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How to Plant Wildflowers
Step by step instructions on how to plant your wildflower seeds.
Find mixtures for your region, or for special uses such as dry areas, partial shade, attracting animals, low growing, and more.
Over 75 choices that will bloom in the second year and for years to come.
Over 110 choices for fast color, such as poppies, cosmos, sunflowers, zinnia, and many more.
Help the birds, bees, butterflies & hummingbirds by planting wildflowers.
Wildflower seeds native to your region. Support local wildlife with native wildflowers.
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Perennial Planting Guide
Step by step instructions on how to plant your bare root or potted perennials when they arrive.
Fall Flower Bulb Planting Guides
Step by step instructions on how to plant your fall-planted flower bulbs when they arrive.
Let's Do Lawns Differently
Less water, less mowing, and no pesticides
How to plant a cover crop
Learn about varieties which help to replenish nutrients to your soil.
Thrives in areas with cold freezing winters and hot summers.
Thrives in areas with hot temperatures.
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The disappearing pollinator population is a phenomenon that affects our ecosystem in a huge way. Many know that the dwindling population is a problem, but few realize that gardeners can help pollinators in a BIG way, simply by planting a garden!
There are a variety of different pollinators: bees (including honeybees), butterflies, moths, and several species of flies and beetles. These important species move pollen from a male flower to a female flower, eventually resulting in fertilization.
Many plants require this fertilization to reproduce and grow, meaning pollinators are essential to the stability of our ecosystem.
There are too many to name, but many of our most popular crops need bees and other pollinators to grow and produce. A recent study showed that at least 80% of the world's crop species require pollination to set seed, including: kiwifruit, cashews, watermelon, cantaloupe, pumpkins, gourds, zucchini, passion fruit, cocoa, vanilla and many, many more.
In the most recent decades, many pollinator populations are considered to be in decline and some (such as several varieties of bees) are even in danger of extinction. This is not only devastating for the fact that we are losing an entire species from our planet, but this could bring forth dire circumstances for global food webs and human health.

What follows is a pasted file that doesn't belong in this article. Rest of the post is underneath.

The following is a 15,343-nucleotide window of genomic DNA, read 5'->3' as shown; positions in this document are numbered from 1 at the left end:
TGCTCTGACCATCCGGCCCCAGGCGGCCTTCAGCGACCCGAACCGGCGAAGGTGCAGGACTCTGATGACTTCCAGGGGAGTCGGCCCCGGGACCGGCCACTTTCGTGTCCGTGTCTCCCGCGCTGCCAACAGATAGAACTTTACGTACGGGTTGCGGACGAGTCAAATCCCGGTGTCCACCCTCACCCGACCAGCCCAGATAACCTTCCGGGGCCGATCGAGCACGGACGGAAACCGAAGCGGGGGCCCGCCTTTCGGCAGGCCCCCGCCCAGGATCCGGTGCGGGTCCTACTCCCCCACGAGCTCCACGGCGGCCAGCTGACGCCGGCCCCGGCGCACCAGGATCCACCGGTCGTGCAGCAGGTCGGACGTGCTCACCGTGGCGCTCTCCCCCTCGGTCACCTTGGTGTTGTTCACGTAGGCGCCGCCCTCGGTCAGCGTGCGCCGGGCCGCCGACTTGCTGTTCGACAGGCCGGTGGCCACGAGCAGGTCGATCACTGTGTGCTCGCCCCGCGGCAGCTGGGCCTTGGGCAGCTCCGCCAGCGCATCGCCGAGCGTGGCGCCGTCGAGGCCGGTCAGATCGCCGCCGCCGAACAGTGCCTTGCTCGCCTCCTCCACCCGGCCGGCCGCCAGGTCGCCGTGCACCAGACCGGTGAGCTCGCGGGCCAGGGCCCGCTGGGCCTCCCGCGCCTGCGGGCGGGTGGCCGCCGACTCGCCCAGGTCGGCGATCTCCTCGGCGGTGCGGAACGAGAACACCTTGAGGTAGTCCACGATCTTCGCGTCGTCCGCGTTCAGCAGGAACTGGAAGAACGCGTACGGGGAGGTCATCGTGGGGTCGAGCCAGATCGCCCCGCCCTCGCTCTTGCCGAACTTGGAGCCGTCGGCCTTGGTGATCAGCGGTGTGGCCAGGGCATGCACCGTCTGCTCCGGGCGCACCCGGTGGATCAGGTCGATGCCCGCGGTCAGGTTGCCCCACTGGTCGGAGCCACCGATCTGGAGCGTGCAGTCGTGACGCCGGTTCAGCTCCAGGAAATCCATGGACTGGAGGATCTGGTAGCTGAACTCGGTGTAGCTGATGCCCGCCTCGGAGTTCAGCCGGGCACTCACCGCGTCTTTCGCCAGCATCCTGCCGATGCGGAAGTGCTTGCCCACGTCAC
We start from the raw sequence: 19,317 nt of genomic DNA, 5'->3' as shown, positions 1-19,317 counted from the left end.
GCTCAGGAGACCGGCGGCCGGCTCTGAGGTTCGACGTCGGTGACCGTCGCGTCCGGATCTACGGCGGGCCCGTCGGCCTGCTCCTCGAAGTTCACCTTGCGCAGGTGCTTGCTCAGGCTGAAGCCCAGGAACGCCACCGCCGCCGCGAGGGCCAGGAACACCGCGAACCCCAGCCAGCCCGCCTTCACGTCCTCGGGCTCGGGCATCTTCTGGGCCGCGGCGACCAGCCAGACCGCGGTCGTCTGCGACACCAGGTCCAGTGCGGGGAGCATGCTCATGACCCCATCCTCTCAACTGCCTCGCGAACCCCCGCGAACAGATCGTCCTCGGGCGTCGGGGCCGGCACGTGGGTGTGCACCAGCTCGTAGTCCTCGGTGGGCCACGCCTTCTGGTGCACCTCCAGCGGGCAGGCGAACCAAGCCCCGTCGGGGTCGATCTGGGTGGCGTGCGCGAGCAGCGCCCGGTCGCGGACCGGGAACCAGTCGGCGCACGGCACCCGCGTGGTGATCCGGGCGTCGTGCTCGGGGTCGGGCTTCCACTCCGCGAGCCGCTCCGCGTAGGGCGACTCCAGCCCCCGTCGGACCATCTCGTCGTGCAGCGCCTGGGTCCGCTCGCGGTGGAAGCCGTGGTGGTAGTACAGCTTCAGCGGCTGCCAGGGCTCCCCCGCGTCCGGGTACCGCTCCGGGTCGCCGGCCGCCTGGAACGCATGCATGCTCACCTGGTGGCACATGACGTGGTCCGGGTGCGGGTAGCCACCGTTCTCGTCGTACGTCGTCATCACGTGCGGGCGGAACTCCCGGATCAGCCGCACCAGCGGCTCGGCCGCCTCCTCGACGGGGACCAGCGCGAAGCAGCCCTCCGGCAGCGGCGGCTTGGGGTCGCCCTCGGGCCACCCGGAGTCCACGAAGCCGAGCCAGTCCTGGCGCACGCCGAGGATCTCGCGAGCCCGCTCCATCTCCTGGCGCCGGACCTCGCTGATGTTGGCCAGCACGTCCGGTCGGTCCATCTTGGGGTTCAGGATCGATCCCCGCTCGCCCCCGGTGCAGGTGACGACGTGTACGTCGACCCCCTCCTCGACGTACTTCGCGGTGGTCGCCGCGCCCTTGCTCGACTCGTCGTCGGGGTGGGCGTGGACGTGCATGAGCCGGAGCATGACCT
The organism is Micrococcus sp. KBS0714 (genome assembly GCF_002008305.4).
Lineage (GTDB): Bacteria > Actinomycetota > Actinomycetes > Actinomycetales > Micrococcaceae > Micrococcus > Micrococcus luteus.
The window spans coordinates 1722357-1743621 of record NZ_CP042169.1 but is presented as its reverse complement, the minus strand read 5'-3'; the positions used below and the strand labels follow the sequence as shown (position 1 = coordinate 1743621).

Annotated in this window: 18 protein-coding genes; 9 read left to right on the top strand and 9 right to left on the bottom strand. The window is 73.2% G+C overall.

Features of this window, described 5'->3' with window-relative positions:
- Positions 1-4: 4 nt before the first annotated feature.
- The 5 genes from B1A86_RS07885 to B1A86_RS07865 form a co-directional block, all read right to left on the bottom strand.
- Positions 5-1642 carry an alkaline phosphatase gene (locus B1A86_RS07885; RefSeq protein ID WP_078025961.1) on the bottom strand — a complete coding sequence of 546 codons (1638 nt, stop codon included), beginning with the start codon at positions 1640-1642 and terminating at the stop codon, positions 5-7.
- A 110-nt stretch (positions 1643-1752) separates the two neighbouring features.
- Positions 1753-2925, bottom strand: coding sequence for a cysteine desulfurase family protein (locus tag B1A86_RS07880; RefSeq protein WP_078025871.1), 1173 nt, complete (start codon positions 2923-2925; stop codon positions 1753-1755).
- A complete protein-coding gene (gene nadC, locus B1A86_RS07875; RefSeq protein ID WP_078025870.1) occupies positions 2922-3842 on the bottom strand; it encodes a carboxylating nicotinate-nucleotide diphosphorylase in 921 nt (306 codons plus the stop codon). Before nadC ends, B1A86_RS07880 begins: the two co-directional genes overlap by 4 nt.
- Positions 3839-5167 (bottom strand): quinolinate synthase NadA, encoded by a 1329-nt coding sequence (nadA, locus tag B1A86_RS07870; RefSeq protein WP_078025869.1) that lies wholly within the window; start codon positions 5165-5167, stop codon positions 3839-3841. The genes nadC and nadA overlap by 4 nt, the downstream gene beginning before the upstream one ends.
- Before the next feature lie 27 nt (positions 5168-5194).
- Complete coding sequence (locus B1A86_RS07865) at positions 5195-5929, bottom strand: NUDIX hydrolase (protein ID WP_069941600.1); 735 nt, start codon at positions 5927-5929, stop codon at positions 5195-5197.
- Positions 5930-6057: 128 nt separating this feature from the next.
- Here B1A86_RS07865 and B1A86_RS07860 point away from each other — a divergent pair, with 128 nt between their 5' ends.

One of the best ways gardeners can help pollinators is by planting a pollinator garden.
This helps create a larger diversity of nectar and pollen sources. Putting pollinator-friendly plants together in one area helps to make their work a little easier, consequently reducing stress.
If you are planting a formal perennial garden, try to group a dense amount of plants in close proximity to one another, all with different shapes, colors and bloom times. This helps to attract a variety of pollinators all season long.
It is also important to try to grow plants that are native to your area! Several varieties that are especially attractive to pollinators are penstemon, foxglove, peonies, black eyed susans, echinacea, sunflowers, bee balm and more.
This unique wildflower gets its name from the multitude of blooms that emerge on each plant, resembling shooting stars. This hardy wildflower can produce up to twelve delicate blosso...
Desmondium canadense is great for shady, moist wild gardens. Lovely foliage and flowers. Perennial...
This rare wildflower lights up the summer garden with orange/red, show flowers. The bright blooms also attract hummingbirds and butterflies! Biennial....
Turtlehead is an easy-to-grow beauty that boasts dense spikes of pure white flowers on richly-green foliage. This native plant plays a vital role in nature – It acts as a host plan...
This cheerful, unique flower thrives in extremely moist climates and is often found in swampy areas or along stream banks in the wild. An early bloomer, Marsh Marigolds are a great a...
Bright-magenta blooms make a bold statement in the summer garden or meadow, spreading quickly each year. This gorgeous wildflower is easy to grow, tolerating dry soil and full sun to...
The cheery, gold daisy-like flowers of this easy wildflower are common all over our southwestern deserts. Annual....
Baptisia australis Alba is the pure white version of this wild blue flower of legend and lore. Native all over the east and midwest. (Perennial)...
We've put together several Wildflower Mixtures to help pollinators. Each mixture is designed with a variety of Wildflowers that are all different colors, shapes and bloom all season long, to attract a wide variety of pollinators to your garden.
Try our Honey Bee Wildflower Seed Mix, Beneficial Bug Seed Mix, Hummingbird & Butterfly Seed Mix, or plant a native mixture for your area.
Planting for pollinators can help benefit their depleting population and add extra color to your landscaping. If every gardener decided to plant their own "pollinator garden," we could really help make a difference for the disappearing population.
Recommendation: Watch Louie Schwartzberg's Ted Talk The Hidden Beauty of Pollination:
For further information and instructions on planting Wildflower Seeds, please email our Gardening Team or chat with us. You can also read about Honey Bees and Colony Collapse Disorder.
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